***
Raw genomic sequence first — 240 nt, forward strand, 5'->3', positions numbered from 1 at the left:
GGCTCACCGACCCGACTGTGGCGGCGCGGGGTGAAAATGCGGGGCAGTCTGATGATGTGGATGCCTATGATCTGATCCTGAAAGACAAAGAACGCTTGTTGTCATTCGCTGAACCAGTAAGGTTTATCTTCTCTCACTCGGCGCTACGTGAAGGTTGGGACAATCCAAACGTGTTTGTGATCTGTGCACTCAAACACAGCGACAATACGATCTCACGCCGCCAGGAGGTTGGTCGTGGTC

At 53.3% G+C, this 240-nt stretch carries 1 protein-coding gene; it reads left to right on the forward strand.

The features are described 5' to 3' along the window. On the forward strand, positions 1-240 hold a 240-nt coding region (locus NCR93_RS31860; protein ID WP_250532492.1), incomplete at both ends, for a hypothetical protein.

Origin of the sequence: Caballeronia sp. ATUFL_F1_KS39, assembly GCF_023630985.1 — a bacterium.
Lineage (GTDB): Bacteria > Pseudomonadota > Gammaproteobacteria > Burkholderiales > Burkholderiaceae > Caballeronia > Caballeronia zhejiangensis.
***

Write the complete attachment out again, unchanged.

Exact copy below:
Raw genomic sequence first — 240 nt, forward strand, 5'->3', positions numbered from 1 at the left:
GGCTCACCGACCCGACTGTGGCGGCGCGGGGTGAAAATGCGGGGCAGTCTGATGATGTGGATGCCTATGATCTGATCCTGAAAGACAAAGAACGCTTGTTGTCATTCGCTGAACCAGTAAGGTTTATCTTCTCTCACTCGGCGCTACGTGAAGGTTGGGACAATCCAAACGTGTTTGTGATCTGTGCACTCAAACACAGCGACAATACGATCTCACGCCGCCAGGAGGTTGGTCGTGGTC

At 53.3% G+C, this 240-nt stretch carries 1 protein-coding gene; it reads left to right on the forward strand.

The features are described 5' to 3' along the window. On the forward strand, positions 1-240 hold a 240-nt coding region (locus NCR93_RS31860; protein ID WP_250532492.1), incomplete at both ends, for a hypothetical protein.

Origin of the sequence: Caballeronia sp. ATUFL_F1_KS39, assembly GCF_023630985.1 — a bacterium.
Lineage (GTDB): Bacteria > Pseudomonadota > Gammaproteobacteria > Burkholderiales > Burkholderiaceae > Caballeronia > Caballeronia zhejiangensis.